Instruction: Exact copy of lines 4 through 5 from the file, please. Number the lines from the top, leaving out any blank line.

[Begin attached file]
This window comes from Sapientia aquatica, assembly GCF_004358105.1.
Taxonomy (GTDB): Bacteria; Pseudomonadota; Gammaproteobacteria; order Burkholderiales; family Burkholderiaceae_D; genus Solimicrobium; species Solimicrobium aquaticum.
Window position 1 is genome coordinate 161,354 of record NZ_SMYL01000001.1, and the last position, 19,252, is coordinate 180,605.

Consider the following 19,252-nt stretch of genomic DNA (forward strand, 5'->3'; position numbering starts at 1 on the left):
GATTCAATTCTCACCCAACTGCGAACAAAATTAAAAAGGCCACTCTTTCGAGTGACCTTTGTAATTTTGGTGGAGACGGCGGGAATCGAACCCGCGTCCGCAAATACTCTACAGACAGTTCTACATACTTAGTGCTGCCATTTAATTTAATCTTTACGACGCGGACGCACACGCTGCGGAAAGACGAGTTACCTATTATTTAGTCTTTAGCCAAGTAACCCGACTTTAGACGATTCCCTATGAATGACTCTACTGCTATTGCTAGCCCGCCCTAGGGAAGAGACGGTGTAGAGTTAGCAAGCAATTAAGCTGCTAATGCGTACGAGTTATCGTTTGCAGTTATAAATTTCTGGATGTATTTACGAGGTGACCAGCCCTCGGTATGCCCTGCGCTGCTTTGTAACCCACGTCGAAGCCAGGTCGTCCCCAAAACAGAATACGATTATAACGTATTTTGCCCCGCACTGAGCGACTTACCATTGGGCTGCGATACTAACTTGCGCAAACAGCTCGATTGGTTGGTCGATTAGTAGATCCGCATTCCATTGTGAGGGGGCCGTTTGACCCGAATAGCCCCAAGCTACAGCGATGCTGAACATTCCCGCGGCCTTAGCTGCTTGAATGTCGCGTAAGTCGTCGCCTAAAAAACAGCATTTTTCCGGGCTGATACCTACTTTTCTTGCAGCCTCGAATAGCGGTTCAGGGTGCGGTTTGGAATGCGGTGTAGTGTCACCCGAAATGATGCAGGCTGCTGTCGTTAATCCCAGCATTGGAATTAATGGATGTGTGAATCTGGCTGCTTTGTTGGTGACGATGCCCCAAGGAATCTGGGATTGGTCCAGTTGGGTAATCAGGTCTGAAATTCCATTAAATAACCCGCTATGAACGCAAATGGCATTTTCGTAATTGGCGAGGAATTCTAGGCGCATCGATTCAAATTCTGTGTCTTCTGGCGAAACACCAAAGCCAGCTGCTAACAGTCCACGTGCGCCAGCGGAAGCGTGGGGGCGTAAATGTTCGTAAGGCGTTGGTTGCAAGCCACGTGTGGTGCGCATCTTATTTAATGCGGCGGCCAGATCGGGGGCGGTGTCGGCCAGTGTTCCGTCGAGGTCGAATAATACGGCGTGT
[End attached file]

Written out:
Consider the following 19,252-nt stretch of genomic DNA (forward strand, 5'->3'; position numbering starts at 1 on the left):
GATTCAATTCTCACCCAACTGCGAACAAAATTAAAAAGGCCACTCTTTCGAGTGACCTTTGTAATTTTGGTGGAGACGGCGGGAATCGAACCCGCGTCCGCAAATACTCTACAGACAGTTCTACATACTTAGTGCTGCCATTTAATTTAATCTTTACGACGCGGACGCACACGCTGCGGAAAGACGAGTTACCTATTATTTAGTCTTTAGCCAAGTAACCCGACTTTAGACGATTCCCTATGAATGACTCTACTGCTATTGCTAGCCCGCCCTAGGGAAGAGACGGTGTAGAGTTAGCAAGCAATTAAGCTGCTAATGCGTACGAGTTATCGTTTGCAGTTATAAATTTCTGGATGTATTTACGAGGTGACCAGCCCTCGGTATGCCCTGCGCTGCTTTGTAACCCACGTCGAAGCCAGGTCGTCCCCAAAACAGAATACGATTATAACGTATTTTGCCCCGCACTGAGCGACTTACCATTGGGCTGCGATACTAACTTGCGCAAACAGCTCGATTGGTTGGTCGATTAGTAGATCCGCATTCCATTGTGAGGGGGCCGTTTGACCCGAATAGCCCCAAGCTACAGCGATGCTGAACATTCCCGCGGCCTTAGCTGCTTGAATGTCGCGTAAGTCGTCGCCTAAAAAACAGCATTTTTCCGGGCTGATACCTACTTTTCTTGCAGCCTCGAATAGCGGTTCAGGGTGCGGTTTGGAATGCGGTGTAGTGTCACCCGAAATGATGCAGGCTGCTGTCGTTAATCCCAGCATTGGAATTAATGGATGTGTGAATCTGGCTGCTTTGTTGGTGACGATGCCCCAAGGAATCTGGGATTGGTCCAGTTGGGTAATCAGGTCTGAAATTCCATTAAATAACCCGCTATGAACGCAAATGGCATTTTCGTAATTGGCGAGGAATTCTAGGCGCATCGATTCAAATTCTGTGTCTTCTGGCGAAACACCAAAGCCAGCTGCTAACAGTCCACGTGCGCCAGCGGAAGCGTGGGGGCGTAAATGTTCGTAAGGCGTTGGTTGCAAGCCACGTGTGGTGCGCATCTTATTTAATGCGGCGGCCAGATCGGGGGCGGTGTCGGCCAGTGTTCCGTCGAGGTCGAATAATACGGCGTGT